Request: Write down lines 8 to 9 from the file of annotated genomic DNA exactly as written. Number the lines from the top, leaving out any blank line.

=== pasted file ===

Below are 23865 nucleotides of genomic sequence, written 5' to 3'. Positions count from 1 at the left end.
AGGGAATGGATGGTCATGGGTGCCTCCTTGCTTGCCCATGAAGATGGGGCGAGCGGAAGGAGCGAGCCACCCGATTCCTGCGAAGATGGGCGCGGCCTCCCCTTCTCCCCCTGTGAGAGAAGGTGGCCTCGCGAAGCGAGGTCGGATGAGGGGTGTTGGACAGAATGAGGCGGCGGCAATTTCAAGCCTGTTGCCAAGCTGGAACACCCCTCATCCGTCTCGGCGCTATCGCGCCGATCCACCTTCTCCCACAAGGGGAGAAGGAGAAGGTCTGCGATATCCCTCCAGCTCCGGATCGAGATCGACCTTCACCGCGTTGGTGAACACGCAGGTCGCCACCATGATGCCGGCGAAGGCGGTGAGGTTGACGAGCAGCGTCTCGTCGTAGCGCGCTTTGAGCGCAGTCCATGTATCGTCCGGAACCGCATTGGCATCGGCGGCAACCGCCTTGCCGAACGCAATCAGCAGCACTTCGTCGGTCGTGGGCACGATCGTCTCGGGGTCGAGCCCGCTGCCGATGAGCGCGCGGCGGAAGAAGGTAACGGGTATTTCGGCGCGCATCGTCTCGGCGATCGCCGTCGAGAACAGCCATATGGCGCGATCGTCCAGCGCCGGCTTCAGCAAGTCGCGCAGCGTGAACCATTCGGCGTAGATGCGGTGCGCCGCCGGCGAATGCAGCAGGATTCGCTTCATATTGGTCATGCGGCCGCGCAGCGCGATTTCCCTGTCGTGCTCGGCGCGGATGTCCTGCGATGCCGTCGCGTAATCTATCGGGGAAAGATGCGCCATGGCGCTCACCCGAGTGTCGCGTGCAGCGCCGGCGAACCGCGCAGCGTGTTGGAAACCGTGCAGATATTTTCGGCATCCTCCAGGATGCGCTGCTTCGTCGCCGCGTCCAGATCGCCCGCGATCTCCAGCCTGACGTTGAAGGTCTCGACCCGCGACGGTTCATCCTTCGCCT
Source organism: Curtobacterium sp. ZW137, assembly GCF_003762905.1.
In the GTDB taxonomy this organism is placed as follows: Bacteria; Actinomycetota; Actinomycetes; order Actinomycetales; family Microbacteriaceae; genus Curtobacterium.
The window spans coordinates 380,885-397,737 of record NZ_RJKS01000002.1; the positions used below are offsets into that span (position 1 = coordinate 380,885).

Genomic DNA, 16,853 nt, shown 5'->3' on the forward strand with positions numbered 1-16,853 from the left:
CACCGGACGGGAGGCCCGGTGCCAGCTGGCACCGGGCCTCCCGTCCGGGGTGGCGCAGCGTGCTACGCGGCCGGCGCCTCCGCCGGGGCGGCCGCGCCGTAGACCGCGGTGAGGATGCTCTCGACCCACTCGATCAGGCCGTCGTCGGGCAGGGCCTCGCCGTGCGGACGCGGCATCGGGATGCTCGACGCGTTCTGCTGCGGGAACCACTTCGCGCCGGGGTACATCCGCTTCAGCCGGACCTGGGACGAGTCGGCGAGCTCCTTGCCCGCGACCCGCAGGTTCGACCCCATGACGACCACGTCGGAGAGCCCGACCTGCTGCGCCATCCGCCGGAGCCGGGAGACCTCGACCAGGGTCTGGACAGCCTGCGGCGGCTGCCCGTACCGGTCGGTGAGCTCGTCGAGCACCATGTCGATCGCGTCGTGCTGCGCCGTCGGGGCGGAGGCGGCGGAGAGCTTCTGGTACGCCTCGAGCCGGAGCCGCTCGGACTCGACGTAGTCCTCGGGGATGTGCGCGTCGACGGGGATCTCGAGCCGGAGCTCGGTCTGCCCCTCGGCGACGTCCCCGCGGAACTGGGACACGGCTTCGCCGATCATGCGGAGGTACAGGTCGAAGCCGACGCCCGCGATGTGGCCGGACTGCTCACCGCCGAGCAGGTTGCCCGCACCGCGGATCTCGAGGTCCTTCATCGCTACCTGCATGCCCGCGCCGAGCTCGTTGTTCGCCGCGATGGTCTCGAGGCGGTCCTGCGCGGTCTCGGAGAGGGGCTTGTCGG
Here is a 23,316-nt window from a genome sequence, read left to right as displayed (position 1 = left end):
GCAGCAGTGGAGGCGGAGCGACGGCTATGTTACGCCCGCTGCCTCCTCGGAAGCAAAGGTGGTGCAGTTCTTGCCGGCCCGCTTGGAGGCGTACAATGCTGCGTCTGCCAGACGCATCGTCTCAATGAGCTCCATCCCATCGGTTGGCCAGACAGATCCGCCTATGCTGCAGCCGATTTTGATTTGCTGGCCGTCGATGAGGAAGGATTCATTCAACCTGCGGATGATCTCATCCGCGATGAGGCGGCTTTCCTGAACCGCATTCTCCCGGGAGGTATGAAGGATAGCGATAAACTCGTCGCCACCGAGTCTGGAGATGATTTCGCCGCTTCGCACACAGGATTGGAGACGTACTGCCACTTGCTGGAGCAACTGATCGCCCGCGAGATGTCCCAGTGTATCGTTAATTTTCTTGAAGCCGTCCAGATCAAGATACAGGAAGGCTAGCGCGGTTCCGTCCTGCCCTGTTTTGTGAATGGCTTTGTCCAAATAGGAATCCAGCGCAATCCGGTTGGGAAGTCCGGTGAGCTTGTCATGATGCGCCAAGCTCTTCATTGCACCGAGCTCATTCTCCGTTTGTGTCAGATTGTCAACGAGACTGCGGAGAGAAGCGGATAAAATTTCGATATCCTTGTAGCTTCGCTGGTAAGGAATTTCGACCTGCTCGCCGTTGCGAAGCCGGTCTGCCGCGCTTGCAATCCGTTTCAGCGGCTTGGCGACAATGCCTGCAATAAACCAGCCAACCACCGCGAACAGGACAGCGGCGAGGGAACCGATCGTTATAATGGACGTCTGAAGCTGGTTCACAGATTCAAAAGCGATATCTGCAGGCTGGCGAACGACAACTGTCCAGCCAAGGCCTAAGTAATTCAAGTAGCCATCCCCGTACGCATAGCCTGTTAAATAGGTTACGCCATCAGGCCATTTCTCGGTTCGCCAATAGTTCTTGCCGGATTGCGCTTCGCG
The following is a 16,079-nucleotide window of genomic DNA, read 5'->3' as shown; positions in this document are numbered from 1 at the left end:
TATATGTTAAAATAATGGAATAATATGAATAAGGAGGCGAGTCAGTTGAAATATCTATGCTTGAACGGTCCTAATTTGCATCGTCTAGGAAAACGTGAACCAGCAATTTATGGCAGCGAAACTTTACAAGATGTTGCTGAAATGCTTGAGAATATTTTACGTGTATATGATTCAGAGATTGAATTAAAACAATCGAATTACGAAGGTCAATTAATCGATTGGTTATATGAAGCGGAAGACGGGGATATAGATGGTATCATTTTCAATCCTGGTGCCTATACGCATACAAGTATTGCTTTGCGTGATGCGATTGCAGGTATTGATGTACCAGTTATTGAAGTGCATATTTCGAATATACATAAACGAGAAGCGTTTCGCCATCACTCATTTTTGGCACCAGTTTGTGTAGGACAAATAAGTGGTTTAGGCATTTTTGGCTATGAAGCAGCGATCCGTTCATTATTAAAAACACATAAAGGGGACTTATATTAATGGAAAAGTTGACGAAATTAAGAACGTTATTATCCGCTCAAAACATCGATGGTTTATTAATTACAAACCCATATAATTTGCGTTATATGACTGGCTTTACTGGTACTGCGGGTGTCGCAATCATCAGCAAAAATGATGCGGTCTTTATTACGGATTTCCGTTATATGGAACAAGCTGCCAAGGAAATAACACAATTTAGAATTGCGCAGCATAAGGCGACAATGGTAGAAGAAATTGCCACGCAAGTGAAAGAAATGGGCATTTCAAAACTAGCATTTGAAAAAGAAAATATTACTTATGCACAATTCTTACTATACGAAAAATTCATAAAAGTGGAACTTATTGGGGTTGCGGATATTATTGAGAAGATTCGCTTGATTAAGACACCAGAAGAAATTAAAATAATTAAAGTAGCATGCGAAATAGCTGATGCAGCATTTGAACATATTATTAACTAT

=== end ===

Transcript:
Here is a 23,316-nt window from a genome sequence, read left to right as displayed (position 1 = left end):
GCAGCAGTGGAGGCGGAGCGACGGCTATGTTACGCCCGCTGCCTCCTCGGAAGCAAAGGTGGTGCAGTTCTTGCCGGCCCGCTTGGAGGCGTACAATGCTGCGTCTGCCAGACGCATCGTCTCAATGAGCTCCATCCCATCGGTTGGCCAGACAGATCCGCCTATGCTGCAGCCGATTTTGATTTGCTGGCCGTCGATGAGGAAGGATTCATTCAACCTGCGGATGATCTCATCCGCGATGAGGCGGCTTTCCTGAACCGCATTCTCCCGGGAGGTATGAAGGATAGCGATAAACTCGTCGCCACCGAGTCTGGAGATGATTTCGCCGCTTCGCACACAGGATTGGAGACGTACTGCCACTTGCTGGAGCAACTGATCGCCCGCGAGATGTCCCAGTGTATCGTTAATTTTCTTGAAGCCGTCCAGATCAAGATACAGGAAGGCTAGCGCGGTTCCGTCCTGCCCTGTTTTGTGAATGGCTTTGTCCAAATAGGAATCCAGCGCAATCCGGTTGGGAAGTCCGGTGAGCTTGTCATGATGCGCCAAGCTCTTCATTGCACCGAGCTCATTCTCCGTTTGTGTCAGATTGTCAACGAGACTGCGGAGAGAAGCGGATAAAATTTCGATATCCTTGTAGCTTCGCTGGTAAGGAATTTCGACCTGCTCGCCGTTGCGAAGCCGGTCTGCCGCGCTTGCAATCCGTTTCAGCGGCTTGGCGACAATGCCTGCAATAAACCAGCCAACCACCGCGAACAGGACAGCGGCGAGGGAACCGATCGTTATAATGGACGTCTGAAGCTGGTTCACAGATTCAAAAGCGATATCTGCAGGCTGGCGAACGACAACTGTCCAGCCAAGGCCTAAGTAATTCAAGTAGCCATCCCCGTACGCATAGCCTGTTAAATAGGTTACGCCATCAGGCCATTTCTCGGTTCGCCAATAGTTCTTGCCGGATTGCGCTTCGCG